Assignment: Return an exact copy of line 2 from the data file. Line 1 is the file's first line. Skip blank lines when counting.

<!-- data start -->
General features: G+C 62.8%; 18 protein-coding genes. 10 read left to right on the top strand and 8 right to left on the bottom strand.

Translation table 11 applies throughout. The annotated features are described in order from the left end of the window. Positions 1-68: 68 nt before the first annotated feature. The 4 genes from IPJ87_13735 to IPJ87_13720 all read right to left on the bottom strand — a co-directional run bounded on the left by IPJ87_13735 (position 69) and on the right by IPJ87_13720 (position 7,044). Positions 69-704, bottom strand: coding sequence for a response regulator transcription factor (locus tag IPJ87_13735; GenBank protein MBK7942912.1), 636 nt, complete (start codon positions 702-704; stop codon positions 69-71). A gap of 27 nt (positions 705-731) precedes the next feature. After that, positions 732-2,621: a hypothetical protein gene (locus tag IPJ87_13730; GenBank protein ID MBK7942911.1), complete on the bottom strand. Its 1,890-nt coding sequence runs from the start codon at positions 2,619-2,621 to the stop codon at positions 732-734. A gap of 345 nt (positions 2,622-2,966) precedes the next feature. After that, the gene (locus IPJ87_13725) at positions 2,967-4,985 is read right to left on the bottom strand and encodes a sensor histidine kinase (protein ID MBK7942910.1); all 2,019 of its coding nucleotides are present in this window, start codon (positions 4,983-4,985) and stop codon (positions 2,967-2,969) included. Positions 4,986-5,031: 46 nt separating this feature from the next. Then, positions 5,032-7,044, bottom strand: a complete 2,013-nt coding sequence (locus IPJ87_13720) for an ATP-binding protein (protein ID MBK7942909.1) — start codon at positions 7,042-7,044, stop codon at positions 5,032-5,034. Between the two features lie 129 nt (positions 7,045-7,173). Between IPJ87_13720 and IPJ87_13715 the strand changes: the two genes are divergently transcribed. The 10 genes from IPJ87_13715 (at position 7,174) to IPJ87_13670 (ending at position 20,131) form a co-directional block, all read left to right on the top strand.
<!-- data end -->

Translation table 11 applies throughout. The annotated features are described in order from the left end of the window. Positions 1-68: 68 nt before the first annotated feature. The 4 genes from IPJ87_13735 to IPJ87_13720 all read right to left on the bottom strand — a co-directional run bounded on the left by IPJ87_13735 (position 69) and on the right by IPJ87_13720 (position 7,044). Positions 69-704, bottom strand: coding sequence for a response regulator transcription factor (locus tag IPJ87_13735; GenBank protein MBK7942912.1), 636 nt, complete (start codon positions 702-704; stop codon positions 69-71). A gap of 27 nt (positions 705-731) precedes the next feature. After that, positions 732-2,621: a hypothetical protein gene (locus tag IPJ87_13730; GenBank protein ID MBK7942911.1), complete on the bottom strand. Its 1,890-nt coding sequence runs from the start codon at positions 2,619-2,621 to the stop codon at positions 732-734. A gap of 345 nt (positions 2,622-2,966) precedes the next feature. After that, the gene (locus IPJ87_13725) at positions 2,967-4,985 is read right to left on the bottom strand and encodes a sensor histidine kinase (protein ID MBK7942910.1); all 2,019 of its coding nucleotides are present in this window, start codon (positions 4,983-4,985) and stop codon (positions 2,967-2,969) included. Positions 4,986-5,031: 46 nt separating this feature from the next. Then, positions 5,032-7,044, bottom strand: a complete 2,013-nt coding sequence (locus IPJ87_13720) for an ATP-binding protein (protein ID MBK7942909.1) — start codon at positions 7,042-7,044, stop codon at positions 5,032-5,034. Between the two features lie 129 nt (positions 7,045-7,173). Between IPJ87_13720 and IPJ87_13715 the strand changes: the two genes are divergently transcribed. The 10 genes from IPJ87_13715 (at position 7,174) to IPJ87_13670 (ending at position 20,131) form a co-directional block, all read left to right on the top strand.